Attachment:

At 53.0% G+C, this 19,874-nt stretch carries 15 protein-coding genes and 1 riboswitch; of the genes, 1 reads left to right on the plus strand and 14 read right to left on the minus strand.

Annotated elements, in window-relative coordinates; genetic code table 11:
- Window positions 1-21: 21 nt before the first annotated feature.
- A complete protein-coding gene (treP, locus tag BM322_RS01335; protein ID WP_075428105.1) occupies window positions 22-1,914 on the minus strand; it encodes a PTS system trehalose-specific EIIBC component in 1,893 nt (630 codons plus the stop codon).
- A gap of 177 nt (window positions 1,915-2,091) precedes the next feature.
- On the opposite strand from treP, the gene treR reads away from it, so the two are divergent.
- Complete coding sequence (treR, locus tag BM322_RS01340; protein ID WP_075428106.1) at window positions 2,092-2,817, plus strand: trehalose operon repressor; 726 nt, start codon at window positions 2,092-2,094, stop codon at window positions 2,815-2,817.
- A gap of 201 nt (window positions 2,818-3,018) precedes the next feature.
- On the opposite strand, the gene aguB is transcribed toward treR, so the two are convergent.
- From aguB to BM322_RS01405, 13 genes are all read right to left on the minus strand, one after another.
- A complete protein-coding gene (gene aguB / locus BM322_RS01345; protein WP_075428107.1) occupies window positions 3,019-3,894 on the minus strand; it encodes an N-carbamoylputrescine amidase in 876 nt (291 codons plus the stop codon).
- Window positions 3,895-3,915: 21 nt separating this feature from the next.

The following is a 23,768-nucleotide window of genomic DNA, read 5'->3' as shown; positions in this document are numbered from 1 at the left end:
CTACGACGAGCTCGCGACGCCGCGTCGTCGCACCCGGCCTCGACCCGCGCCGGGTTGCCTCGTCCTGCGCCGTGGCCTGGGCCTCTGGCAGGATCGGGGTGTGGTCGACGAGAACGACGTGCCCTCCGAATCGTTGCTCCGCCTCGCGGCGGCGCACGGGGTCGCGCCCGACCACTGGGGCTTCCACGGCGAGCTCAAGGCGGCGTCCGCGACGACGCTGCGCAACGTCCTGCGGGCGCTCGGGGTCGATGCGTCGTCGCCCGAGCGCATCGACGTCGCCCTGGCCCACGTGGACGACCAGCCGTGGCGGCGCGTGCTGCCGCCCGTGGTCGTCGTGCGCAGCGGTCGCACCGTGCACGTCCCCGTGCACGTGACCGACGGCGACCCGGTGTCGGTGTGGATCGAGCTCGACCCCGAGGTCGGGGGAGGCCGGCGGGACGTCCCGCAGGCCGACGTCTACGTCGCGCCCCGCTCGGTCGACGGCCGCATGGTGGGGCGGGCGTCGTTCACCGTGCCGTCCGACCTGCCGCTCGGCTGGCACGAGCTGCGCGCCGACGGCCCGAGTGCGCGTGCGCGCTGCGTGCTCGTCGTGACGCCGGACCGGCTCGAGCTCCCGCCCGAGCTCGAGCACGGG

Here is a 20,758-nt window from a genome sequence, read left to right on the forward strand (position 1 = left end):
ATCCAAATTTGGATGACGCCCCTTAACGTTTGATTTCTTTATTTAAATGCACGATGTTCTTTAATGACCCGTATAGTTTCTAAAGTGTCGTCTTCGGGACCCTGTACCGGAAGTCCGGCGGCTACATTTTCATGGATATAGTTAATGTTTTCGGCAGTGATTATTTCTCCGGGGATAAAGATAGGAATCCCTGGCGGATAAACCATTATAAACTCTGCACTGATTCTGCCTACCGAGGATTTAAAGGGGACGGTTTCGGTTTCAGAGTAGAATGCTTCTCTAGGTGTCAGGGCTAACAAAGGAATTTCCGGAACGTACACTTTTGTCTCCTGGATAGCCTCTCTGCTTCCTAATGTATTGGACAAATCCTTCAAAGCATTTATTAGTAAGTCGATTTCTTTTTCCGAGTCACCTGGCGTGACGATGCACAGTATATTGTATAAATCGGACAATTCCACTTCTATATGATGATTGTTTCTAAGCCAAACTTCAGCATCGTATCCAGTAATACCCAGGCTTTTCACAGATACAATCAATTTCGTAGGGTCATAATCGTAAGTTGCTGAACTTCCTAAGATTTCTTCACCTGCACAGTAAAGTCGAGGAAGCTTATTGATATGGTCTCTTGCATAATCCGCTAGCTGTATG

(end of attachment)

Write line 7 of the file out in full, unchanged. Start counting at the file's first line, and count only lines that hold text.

- Complete coding sequence (treR, locus tag BM322_RS01340; protein ID WP_075428106.1) at window positions 2,092-2,817, plus strand: trehalose operon repressor; 726 nt, start codon at window positions 2,092-2,094, stop codon at window positions 2,815-2,817.